Everything you need to know about buying vacant land

Investing in vacant land may have decreased in popularity in recent years, but high property prices and a competitive market could lead more buyers to reconsider this option in future.

“Buying a vacant plot, paying it off and then saving up to build used to be a great way for buyers to get a foot on the property ladder in an affordable way,” says Bill Rawson, Chairman of the Rawson Property Group.

“These days, however, building costs are much higher and there is less land available in popular suburbs, which means it’s more difficult to find opportunities with the same kind of potential for success.”

However, he says that’s not to say buying vacant land is a bad investment.

“It simply means you need to do your homework in order to be able to spot a potential asset or a potential liability,” says Rawson.

“Property experts caution buyers that vacant land isn’t always the cheaper option in the long run, however, and while there are certainly opportunities to be had, it’s important to understand all the potential pros and cons.”

Rawson shares a few pros and cons to consider before buying vacant land:

1. Finance

Pro: Quicker to pay off

developed land, which means you’ll be able to pay off your mortgage faster and save significant amounts on interest.

This means you can start saving up to build much sooner than if you had bought an existing home, although you will still need somewhere to live in the meantime.

Con: More difficult to secure financing

Banks are reluctant to finance vacant land, as they consider it a riskier asset. Most banks won’t even consider financing anything outside of a known suburb or less than 120 sqm, and even if you meet those criteria, you’re unlikely to get more than a 60% bond at best.

There is no rental income stream, and interest on capital could be lost if there is no growth potential.

Pro: Lower transfer fees

While you may have to shell out more of the purchase price upfront, the generally lower cost of empty plots means you’ll be saving at least some of that money on transfer fees. This might not be enough to balance out the need for a 40% deposit, but it certainly does help.

2. Location

Con: Tricky to find land in popular suburbs

Most popular suburbs in South Africa are already pretty densely populated, and it can be difficult to find vacant land for sale in these high demand areas.

Pro: Potential to invest in soon-to-be popular areas

This does take some research and experience to get right, so consider asking a real estate agent for advice before diving in.If you can buy land in an area that is on the cusp of becoming popular, you could see great appreciation on your investment, even if you don’t build right away.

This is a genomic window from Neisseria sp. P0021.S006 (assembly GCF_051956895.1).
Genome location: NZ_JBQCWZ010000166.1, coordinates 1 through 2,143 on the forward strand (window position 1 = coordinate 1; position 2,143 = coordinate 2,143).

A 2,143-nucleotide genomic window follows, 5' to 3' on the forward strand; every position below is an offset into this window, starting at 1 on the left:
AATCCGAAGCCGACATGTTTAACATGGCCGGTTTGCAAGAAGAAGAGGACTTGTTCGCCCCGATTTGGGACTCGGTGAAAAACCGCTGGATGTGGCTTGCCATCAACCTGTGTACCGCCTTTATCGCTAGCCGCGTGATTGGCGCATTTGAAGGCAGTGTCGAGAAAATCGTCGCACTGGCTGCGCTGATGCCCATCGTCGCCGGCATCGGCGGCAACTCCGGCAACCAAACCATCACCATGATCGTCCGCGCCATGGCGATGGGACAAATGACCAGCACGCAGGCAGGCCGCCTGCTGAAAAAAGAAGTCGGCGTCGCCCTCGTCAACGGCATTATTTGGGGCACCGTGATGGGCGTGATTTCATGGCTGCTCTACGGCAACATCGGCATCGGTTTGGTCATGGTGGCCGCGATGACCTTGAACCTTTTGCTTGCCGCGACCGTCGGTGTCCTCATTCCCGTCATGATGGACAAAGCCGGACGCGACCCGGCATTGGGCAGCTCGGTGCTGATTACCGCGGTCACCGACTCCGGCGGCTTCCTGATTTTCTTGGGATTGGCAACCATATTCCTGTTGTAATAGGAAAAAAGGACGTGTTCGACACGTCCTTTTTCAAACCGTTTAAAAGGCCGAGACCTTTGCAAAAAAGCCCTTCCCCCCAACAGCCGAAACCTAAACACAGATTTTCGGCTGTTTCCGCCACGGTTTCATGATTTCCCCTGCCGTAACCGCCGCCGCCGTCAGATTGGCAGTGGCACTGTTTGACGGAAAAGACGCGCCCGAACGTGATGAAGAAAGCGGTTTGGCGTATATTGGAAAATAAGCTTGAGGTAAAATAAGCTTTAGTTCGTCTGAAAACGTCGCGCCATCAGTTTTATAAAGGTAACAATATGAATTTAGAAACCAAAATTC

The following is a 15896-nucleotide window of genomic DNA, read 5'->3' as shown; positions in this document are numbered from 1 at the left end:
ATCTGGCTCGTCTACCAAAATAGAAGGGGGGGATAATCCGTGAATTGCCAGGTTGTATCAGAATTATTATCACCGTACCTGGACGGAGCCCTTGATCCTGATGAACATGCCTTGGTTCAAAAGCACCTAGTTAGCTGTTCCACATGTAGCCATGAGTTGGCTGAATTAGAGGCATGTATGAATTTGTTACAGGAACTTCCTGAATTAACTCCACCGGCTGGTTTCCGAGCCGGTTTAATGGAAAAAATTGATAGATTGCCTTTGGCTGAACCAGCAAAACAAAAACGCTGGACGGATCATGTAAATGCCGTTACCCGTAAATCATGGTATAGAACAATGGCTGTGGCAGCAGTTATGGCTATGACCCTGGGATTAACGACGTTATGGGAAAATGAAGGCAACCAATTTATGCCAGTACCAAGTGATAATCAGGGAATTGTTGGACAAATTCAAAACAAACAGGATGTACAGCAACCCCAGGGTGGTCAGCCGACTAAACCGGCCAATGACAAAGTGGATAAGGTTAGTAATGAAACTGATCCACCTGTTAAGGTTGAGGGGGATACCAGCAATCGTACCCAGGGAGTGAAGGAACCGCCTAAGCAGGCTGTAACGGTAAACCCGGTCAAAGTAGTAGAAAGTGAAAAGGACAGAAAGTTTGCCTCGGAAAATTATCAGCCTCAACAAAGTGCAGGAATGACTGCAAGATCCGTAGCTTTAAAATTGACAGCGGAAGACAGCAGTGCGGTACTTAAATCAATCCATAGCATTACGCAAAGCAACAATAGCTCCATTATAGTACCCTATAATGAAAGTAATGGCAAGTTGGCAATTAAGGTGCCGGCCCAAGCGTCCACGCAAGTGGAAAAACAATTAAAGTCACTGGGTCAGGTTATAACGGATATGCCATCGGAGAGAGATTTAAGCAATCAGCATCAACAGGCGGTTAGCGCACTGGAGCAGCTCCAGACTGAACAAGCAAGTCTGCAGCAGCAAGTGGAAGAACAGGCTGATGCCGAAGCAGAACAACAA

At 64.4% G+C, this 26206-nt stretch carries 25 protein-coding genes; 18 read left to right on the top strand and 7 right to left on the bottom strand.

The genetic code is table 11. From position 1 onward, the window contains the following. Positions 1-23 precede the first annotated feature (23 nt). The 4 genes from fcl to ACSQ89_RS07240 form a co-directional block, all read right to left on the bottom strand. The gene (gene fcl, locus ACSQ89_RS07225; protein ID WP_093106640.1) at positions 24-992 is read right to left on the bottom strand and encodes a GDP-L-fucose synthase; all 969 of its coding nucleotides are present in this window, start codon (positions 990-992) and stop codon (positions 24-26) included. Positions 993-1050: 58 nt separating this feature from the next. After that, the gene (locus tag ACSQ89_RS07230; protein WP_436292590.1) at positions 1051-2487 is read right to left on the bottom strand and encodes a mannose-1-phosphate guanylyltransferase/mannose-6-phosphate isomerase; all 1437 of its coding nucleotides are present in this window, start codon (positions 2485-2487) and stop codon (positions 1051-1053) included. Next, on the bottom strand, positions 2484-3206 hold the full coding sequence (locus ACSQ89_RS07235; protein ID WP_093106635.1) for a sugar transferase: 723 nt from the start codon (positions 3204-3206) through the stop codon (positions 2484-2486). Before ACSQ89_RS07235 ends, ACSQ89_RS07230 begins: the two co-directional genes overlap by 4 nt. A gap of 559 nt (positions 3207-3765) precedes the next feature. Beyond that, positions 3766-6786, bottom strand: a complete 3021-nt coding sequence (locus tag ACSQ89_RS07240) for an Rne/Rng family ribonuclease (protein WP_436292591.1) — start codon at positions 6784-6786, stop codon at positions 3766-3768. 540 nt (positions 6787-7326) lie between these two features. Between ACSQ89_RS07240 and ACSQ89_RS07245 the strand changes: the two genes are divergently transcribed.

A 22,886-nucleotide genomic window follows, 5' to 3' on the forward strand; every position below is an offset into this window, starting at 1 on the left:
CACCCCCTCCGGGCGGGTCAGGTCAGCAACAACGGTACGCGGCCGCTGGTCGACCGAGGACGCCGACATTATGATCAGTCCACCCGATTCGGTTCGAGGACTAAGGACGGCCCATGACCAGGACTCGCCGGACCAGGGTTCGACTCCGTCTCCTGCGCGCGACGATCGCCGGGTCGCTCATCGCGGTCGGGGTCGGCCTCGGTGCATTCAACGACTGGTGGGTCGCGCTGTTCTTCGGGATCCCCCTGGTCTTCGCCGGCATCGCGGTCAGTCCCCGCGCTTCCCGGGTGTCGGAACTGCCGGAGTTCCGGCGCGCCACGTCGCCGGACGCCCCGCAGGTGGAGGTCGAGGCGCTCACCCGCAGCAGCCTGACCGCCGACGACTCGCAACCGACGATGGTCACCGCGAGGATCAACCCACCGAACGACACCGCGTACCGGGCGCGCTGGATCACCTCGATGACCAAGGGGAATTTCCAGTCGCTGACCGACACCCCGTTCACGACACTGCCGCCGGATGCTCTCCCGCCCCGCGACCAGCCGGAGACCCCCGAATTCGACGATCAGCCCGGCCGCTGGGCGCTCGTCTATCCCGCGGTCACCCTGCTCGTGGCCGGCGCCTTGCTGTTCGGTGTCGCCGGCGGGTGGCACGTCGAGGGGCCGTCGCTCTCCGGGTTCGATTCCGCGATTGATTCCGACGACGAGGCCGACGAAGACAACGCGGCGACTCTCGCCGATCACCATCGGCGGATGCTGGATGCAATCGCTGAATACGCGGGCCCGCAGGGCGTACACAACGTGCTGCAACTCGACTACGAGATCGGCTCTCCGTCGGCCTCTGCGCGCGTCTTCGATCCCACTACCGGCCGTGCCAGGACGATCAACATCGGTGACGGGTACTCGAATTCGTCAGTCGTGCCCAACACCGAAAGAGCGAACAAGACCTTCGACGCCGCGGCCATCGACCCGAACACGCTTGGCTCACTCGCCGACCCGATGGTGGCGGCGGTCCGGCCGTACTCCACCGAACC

3. Inspections

Pro: No home inspection needed

Since you’re not buying an existing property, there’s no need to worry about patent or latent defects, and you won’t have to go to the expense of having a home inspection done.

Make sure you do some research into the geology of the land you’re buying, however, as this can affect the cost of building later on.

Con: May require a land survey and/or rezoning

When you do decide to build, you will need to have a land survey done in order to chart any gradients or underlying obstacles that may affect construction.

You’ll also need to ensure that you’re correctly zoned for your plans, and apply for rezoning if necessary. This can take some time, so be sure to budget for that in your schedule.

4. Maintenance

Pro: No building maintenance or repairs required

Con: Some land maintenance still necessary
A vacant plot won’t have any of the typical painting, plumbing, or electrical issues that tend to crop up in existing houses, so you won’t need to budget for those types of general repairs.

Just because your land isn’t developed doesn’t mean you can ignore it indefinitely.

City councils are very strict about the upkeep of land, and require you to secure your property against intruders and maintain a clean, neat and healthy environment at all times.

5. Municipal Rates and services

Con: Vacant land is subject to municipal rates and services

Even though you don’t live on your land, you will still be required to pay municipal rates and fees for services like garbage collection and sewerage.

Pro: Rates are lower than developed land

Undeveloped land has a lower overall value, and therefore incurs lower municipal rates than developed properties. You’re also likely to have minimal water usage, so your sewerage bill will be very low as well.

6. Building

Pro: Create your dream home

Building from scratch has unrivalled possibilities when it comes to creating the perfect home for your lifestyle, and there’s nothing quite as satisfying as moving into a brand new home that was designed exclusively for you.

Work on the interior design of your home if you can, and appreciate your own space even more. 

Con: Building is expensive

These days, building is a pricey affair, and constructing a new home can be as much as 35% more expensive than buying an existing home of similar proportions. This makes it difficult to turn a profit on a new, single residential construction in the short to medium term.

In conclusion

All things said, buying vacant land might not be the easiest route to a profitable property portfolio, but there are certainly enough benefits to make it worth investigating as an option.

“If you’re thinking of buying a vacant erf, the best idea is to talk to a real estate agent who knows the area in which you’re looking, and can advise you on a plot with the best potential for future growth and demand,” says Rawson.

“You may also want to consult an architect or builder to get an idea of construction costs, and then do a thorough run through on all the numbers to make sure your investment won’t cost more than it’s worth.”

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